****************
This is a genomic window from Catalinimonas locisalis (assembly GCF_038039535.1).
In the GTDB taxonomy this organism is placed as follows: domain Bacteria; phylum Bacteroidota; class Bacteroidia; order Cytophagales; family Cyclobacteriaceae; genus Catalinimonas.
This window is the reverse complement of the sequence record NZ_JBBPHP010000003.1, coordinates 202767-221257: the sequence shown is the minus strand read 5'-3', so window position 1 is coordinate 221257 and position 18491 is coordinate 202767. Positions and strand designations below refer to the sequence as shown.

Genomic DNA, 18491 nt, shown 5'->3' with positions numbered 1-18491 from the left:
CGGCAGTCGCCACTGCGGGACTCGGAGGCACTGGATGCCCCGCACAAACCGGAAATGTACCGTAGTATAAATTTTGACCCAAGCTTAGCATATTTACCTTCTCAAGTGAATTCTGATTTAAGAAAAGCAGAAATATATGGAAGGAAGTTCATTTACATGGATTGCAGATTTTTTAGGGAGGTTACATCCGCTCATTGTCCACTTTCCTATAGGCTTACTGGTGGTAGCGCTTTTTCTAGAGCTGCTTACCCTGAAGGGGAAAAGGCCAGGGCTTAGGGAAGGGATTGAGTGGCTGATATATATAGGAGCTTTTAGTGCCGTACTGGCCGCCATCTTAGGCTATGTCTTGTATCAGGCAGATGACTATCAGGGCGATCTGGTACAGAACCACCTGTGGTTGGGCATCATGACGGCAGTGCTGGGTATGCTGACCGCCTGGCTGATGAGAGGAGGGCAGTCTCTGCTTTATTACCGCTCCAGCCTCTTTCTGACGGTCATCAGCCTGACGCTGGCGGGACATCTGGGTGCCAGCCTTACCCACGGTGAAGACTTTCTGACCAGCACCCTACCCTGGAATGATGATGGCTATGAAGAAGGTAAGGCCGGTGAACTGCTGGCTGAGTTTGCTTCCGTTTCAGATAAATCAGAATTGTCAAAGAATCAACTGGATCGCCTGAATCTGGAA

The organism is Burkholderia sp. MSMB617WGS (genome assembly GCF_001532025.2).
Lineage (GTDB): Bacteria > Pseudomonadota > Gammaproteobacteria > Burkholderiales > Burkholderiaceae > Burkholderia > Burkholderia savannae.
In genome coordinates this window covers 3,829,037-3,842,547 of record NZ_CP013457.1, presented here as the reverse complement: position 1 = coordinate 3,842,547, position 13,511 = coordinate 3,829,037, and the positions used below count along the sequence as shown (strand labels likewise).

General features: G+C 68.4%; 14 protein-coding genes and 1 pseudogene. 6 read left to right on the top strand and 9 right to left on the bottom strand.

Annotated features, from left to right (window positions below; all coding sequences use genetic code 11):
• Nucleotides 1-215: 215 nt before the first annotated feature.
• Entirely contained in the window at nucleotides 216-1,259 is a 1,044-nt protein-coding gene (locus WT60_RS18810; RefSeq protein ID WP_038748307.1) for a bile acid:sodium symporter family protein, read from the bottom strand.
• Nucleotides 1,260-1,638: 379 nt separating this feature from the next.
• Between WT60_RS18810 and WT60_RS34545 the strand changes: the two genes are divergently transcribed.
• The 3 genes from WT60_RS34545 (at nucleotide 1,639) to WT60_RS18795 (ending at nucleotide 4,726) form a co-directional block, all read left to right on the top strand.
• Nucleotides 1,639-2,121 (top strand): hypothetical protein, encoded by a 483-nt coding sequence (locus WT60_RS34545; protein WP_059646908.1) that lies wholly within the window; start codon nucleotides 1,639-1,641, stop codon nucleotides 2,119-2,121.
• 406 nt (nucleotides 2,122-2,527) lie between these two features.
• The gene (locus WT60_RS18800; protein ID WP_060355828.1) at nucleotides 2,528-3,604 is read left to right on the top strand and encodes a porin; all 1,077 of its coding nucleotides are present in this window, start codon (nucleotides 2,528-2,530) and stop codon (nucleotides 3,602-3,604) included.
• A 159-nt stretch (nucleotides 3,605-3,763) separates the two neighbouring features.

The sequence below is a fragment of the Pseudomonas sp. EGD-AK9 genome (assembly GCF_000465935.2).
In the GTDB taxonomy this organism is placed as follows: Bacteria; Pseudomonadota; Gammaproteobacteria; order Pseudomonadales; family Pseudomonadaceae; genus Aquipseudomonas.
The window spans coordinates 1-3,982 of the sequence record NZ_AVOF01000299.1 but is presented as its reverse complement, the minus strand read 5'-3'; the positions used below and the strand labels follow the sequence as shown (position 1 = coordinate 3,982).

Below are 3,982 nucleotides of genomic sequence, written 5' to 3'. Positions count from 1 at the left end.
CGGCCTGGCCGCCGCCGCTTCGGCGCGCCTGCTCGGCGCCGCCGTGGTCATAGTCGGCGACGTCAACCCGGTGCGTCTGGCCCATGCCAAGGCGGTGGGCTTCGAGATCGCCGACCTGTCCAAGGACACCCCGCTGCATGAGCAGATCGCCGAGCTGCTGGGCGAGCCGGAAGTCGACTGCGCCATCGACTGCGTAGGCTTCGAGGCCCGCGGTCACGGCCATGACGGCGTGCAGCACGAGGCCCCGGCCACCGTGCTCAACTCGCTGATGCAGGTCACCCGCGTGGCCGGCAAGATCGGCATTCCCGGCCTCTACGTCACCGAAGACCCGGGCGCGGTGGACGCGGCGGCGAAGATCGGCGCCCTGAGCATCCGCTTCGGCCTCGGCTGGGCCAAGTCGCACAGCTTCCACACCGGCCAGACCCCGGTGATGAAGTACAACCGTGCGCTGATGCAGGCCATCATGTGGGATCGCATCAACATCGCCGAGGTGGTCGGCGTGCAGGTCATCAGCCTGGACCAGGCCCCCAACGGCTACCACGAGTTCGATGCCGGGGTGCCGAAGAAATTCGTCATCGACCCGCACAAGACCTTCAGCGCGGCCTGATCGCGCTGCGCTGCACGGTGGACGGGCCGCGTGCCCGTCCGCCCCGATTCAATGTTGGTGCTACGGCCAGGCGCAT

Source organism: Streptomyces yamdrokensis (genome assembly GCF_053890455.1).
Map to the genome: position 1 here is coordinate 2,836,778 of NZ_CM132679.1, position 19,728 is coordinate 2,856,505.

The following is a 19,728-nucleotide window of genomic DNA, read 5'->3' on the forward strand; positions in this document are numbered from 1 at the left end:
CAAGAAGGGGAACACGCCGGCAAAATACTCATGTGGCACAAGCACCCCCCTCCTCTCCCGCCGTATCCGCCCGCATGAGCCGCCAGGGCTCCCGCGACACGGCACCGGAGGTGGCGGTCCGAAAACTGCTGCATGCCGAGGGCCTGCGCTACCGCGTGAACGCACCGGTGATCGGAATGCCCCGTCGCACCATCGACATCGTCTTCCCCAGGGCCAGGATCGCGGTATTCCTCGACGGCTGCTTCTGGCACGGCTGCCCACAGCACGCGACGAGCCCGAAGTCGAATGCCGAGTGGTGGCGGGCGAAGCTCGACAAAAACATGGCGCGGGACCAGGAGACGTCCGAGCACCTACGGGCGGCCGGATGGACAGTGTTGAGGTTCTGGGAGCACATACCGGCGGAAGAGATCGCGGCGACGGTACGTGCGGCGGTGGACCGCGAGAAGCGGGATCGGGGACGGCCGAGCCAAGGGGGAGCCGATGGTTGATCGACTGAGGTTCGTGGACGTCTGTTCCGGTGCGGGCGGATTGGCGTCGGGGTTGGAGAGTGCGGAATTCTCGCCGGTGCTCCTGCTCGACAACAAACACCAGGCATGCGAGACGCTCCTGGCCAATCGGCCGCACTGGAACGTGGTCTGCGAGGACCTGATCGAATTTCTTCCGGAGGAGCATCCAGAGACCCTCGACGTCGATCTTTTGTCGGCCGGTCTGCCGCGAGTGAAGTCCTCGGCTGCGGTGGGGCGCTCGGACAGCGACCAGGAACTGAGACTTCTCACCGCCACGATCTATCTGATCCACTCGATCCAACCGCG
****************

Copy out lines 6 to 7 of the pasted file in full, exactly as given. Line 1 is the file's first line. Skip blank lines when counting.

The organism is Burkholderia sp. MSMB617WGS (genome assembly GCF_001532025.2).
Lineage (GTDB): Bacteria > Pseudomonadota > Gammaproteobacteria > Burkholderiales > Burkholderiaceae > Burkholderia > Burkholderia savannae.